November is the month many of us take a moment to give thanks. We often tend to focus on things like our health and happiness and overlook the simple things that make our lives easier. As an art director at Kolbeco, I’d like to take a moment to focus on something I give thanks often – our amazing vendors.

I have worked with some great vendors, and some less so over the years. As I’m sure many of you can also attest to, not all vendors are created equal. While it might not be fun in the moment to deal with bad vendors, I am also thankful for those experiences which have enabled me to seek out the best companies to partner with over the years. Over the years I have assembled my “Rockstar” team of reliable vendors.

So, here are my tips on how to create mutually beneficial vendor relationships.

Build an Honest Relationship

I prefer to have open an honest dialog with the vendors I work with. After all, they are an extended part of my team. If I have been offered a “cheaper price”, I allow my vendor the opportunity to match it, or explain to me why their price is different. In some cases, you may be sacrificing quality and the higher cost is worth it. I also share the bids and am transparent which fosters trust – a key to any strong relationship.

Be Empathetic

It pains me to extend “client pressure” onto folks who will also have to incur a fast turnaround. We all need to have empathy for the vendors, value the quality of work, time and effort each vendor puts in helps soften the blow when we are pressed for a tight deadline. I can’t count the number of times I’ve had to rush a flyer through, and one way to make the ask easier is to have empathy for those getting the job done.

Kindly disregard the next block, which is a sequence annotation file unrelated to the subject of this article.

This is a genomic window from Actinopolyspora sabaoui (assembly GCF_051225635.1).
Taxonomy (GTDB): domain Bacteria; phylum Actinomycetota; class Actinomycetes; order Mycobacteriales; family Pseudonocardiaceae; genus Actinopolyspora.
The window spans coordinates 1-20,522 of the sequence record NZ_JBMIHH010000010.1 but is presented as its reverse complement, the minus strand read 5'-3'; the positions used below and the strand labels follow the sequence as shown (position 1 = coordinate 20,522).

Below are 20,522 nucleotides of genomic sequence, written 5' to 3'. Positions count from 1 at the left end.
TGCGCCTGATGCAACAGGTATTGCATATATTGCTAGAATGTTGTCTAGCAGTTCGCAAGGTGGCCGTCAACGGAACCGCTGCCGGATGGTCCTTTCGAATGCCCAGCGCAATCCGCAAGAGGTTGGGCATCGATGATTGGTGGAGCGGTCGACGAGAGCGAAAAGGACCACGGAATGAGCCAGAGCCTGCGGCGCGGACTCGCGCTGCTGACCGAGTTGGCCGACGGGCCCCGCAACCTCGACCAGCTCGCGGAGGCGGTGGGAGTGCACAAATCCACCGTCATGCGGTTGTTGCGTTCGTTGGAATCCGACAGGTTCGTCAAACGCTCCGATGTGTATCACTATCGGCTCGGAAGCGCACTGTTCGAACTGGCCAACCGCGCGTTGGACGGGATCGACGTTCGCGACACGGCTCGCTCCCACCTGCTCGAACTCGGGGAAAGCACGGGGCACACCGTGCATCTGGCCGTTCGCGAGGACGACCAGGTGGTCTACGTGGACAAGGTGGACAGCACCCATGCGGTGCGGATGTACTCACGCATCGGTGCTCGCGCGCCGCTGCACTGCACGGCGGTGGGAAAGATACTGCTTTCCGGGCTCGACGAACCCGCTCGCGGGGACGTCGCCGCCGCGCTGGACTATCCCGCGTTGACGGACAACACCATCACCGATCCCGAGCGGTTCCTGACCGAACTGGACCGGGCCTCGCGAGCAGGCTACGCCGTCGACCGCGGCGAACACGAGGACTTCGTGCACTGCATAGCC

Visit Your Vendors

If you are supporting local shops, make time to go see them. Take a tour and let them tell you about what they do. You will gain more perspective on the work they do for you and understand their processes better. (The next time you ask for an impossible deadline, you will get the hoops they jump through for you).

Be Appreciative

Seems like an easy one, but honest appreciation for a job well-done goes a long way.

Own Up to Mistakes

It happens to the best of us. You discover a typo post product production. You realize you are one sign short. Whatever it is, a mistake puts pressure on to correct the problem. So own it! We are all human; rather than brush the issue under the rug or try to manipulate blame…earn your oops. You will gain better treatment and open up more possibilities for a cheaper re-do.

Taking the time to get to know my vendors has been very rewarding. Not only do I value the work we accomplish together, but I enjoy the relationships I’ve built and for that I am very thankful.

Article written by

art director/design master/dog whisperer